3

We're having to make assumptions here that this is house wiring for an single analog phone circuit (POTS) as no specifics other than "it's a phone extension" are given. This is a four wire cable with a green/red and white/brown circuit. POTS requires a pair of wires. Your house could be wired having up to two separate phone lines if this is the only wire ...


3

First obvious problem- you haven't wired it correctly. You have proven connectivity works with the long Ethernet cable so the fact you are failing to get lights shows that you need to sort this. Also getting signal on all the wires shows something is connected somewhere. Could be a splice as Steven mentioned, or some other problem. Is it even cat-5 cable? ...


3

I’m not familiar with outlets in Belgium, but assuming they are typical European outlets, then it looks to be a high-voltage stove/oven or dryer electrical outlet (why it would be in the living room though is beyond me). The labels for the four connectors (a, b, S, ground) are curious, but presumably they are hot (a), hot (b), neutral (S), and ground: ...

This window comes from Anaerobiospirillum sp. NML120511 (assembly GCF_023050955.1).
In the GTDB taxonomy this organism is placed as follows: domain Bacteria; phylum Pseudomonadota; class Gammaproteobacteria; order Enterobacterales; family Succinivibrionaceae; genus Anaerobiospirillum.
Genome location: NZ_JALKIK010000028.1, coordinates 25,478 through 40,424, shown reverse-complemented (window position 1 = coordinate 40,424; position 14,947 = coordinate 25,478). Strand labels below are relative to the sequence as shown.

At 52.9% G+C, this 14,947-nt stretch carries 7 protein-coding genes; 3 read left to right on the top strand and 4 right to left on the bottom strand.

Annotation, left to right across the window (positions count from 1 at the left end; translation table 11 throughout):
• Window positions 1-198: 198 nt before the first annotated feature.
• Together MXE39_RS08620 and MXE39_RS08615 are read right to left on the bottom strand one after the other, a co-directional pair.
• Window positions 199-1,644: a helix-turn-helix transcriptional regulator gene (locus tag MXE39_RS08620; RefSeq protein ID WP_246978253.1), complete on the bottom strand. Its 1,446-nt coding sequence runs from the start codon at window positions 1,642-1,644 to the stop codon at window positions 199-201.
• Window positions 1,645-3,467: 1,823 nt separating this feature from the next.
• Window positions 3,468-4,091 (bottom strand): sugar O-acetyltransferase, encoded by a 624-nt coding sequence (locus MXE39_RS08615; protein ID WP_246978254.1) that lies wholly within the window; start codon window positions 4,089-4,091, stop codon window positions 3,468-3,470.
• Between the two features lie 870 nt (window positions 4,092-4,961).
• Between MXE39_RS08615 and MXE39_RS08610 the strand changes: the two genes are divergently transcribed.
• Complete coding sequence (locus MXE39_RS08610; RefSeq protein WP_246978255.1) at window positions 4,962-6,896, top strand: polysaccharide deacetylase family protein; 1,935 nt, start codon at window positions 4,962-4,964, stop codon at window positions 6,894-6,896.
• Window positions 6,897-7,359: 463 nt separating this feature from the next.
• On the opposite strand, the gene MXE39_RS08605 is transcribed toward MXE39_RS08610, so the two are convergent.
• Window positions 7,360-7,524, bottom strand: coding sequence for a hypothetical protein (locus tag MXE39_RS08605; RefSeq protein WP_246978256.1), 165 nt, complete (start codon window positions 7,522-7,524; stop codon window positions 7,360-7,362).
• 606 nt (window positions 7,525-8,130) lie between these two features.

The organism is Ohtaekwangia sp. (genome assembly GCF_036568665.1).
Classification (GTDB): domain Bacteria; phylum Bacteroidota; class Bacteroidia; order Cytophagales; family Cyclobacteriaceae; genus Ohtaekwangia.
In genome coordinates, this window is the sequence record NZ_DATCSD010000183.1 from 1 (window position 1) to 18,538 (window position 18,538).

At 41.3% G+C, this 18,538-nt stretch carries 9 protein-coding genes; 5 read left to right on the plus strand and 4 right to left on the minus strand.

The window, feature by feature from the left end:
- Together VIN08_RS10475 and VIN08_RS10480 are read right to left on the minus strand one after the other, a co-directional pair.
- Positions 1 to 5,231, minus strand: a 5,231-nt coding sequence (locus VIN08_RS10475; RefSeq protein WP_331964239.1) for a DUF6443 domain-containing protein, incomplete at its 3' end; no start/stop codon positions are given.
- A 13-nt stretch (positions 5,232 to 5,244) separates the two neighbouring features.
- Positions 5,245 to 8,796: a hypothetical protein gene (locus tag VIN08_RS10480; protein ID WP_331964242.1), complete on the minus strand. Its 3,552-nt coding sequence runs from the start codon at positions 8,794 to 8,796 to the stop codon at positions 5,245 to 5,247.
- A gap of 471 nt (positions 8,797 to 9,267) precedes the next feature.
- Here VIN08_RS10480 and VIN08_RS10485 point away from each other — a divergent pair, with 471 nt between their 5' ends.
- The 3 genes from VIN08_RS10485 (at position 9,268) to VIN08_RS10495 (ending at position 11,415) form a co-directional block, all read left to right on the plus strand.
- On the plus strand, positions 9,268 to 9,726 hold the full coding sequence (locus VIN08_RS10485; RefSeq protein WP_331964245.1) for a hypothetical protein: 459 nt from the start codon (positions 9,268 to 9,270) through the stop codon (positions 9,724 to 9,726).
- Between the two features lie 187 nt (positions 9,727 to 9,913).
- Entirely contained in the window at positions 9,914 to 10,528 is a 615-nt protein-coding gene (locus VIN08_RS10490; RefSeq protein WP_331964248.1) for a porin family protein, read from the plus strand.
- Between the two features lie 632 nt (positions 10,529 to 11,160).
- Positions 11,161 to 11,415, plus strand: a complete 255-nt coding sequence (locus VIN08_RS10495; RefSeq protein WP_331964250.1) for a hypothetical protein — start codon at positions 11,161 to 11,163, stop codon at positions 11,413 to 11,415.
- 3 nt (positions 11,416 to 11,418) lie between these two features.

2

NEC 2008 800.133 Installation of Communications Wires, Cables, and Equipment. (A) Separation from Other Conductors. (1) In Raceways, Cable Trays, Boxes, and Cables. (c) Electric Light, Power, Class 1, Non–Power-Limited Fire Alarm, and Medium-Power Network-Powered Broadband Communications Circuits in Raceways, Compartments, and Boxes. ...


2

This would be an intercom system, not a phone system. Most modern intercom systems have the ability to program rooms. If you need to use actual phone numbers than you are looking into getting a phone switch and multiple phone numbers from your telco (very $$$).